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Case Studies of Minority Student Placement in Special Education


reviewed by Maya Kalyanpur - July 02, 2007

coverTitle: Case Studies of Minority Student Placement in Special Education
Author(s): Beth Harry, Janette K. Klingner, Elizabeth P. Cramer, and Keith M. Sturges
Publisher: Teachers College Press, New York
ISBN: 0807747610 , Pages: 144, Year: 2007
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The book, Case Studies of Minority Student Placement in Special Education, is a companion to the 2006 best-selling book, Why are so Many Minority Students in Special Education? by Beth Harry and Janette Klingner. While the Harry and Klingner book provides an exhaustive analysis of their study conducted over the span of four years, the casebook highlights the stories of twelve children the study tracked, each accompanied by a set of thought-provoking questions. Any analysis by readers of the casebook or the stories presented therein would be enriched considerably by a familiarity with the broader study, in which the issues are discussed in greater depth. For example, the casebook provides numerous instances of poor instruction. However, it is the companion volume that offers an explanation or the institutional context to why poor schools tend to get poor quality teachers. At the same time, sufficient grounding is provided in the first part of the casebook to allow it to be used on its own.


Both books are based on the same premise that certain high-incidence disability categories, viz., specific learning disability (SLD or LD), emotional/behavioral disorder (EBD) and educable mental retardation (EMR), are social constructions. The authors contend that,  “individuals classified under these categories seldom display any clear biological characteristics that can be verified as pathological through any system of objective analysis,” and they “are based on individual judgments about where normalcy ends and disability begins” and “on societal norms for development and learning, not on measurable facts” (p. 3).  Within the educational system, however, these behaviors are interpreted as pathological, resulting in many children being labeled under these categories and placed in special education settings. These categories are referred to as high-incidence because the vast majority of children served in special education are placed in these categories.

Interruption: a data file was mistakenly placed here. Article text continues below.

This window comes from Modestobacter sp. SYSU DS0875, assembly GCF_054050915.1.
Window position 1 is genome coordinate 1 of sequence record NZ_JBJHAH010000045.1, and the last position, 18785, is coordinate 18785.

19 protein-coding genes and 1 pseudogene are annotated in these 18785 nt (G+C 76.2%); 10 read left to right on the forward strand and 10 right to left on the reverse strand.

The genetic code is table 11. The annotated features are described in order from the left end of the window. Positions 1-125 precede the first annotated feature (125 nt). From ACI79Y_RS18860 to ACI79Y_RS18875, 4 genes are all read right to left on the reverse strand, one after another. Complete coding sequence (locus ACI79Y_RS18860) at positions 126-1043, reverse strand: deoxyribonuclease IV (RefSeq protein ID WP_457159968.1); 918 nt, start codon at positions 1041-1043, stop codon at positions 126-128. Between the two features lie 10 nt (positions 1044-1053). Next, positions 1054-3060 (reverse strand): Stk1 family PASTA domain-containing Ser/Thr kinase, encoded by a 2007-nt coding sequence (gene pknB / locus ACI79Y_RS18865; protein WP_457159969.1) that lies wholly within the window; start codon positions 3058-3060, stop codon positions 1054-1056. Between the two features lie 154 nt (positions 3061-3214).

There is a second, related concern: The proportion of Black and, in some states, Native American and Hispanic students in these categories is much higher than their proportion in the school system as a whole. As Harry and Klingner (2006) point out, the pattern of minority or ethnic overrepresentation in special education has:


continued to be a thorn in the side of the education system. It has been so troubling that the Office of Civil Rights (OCR) has collected data on the problematic categories ever since the early 1980s, and the National Academy of Sciences has twice been commissioned to study the issue. (p. 2)  


Dramatic state-to-state variability and changes over time in rates of identification of these categories have been interpreted as signs of the “instability and ambiguity of the categories themselves” (Harry & Klingner, 2006, p. 4). As the National Academy of Sciences report notes:


for students having difficulty in school who do not have a medically diagnosed disability, key aspects of the context of schooling itself, including administrative, curricular/instructional, and interpersonal factors, may contribute to their identification as having a disability and may contribute to the disproportionately high or low placements of minorities (Donovan & Cross, 2002, cited in Harry & Klingner, 2006, p. 4).


These key aspects of schooling affect the three major components of the special education decision-making process -- referrals, assessment, and placement – and, most significantly, they result in children from higher socio-economic status (SES) contexts receiving better schooling than those from low-SES contexts. In their study, Harry and Klingner (2006) argue that institutional bias and racism influence school leadership and instruction through discipline policies, classroom seating arrangements, and the perception of families as dysfunctional. Their research points to the arbitrariness embedded in the process by which students receive special education services.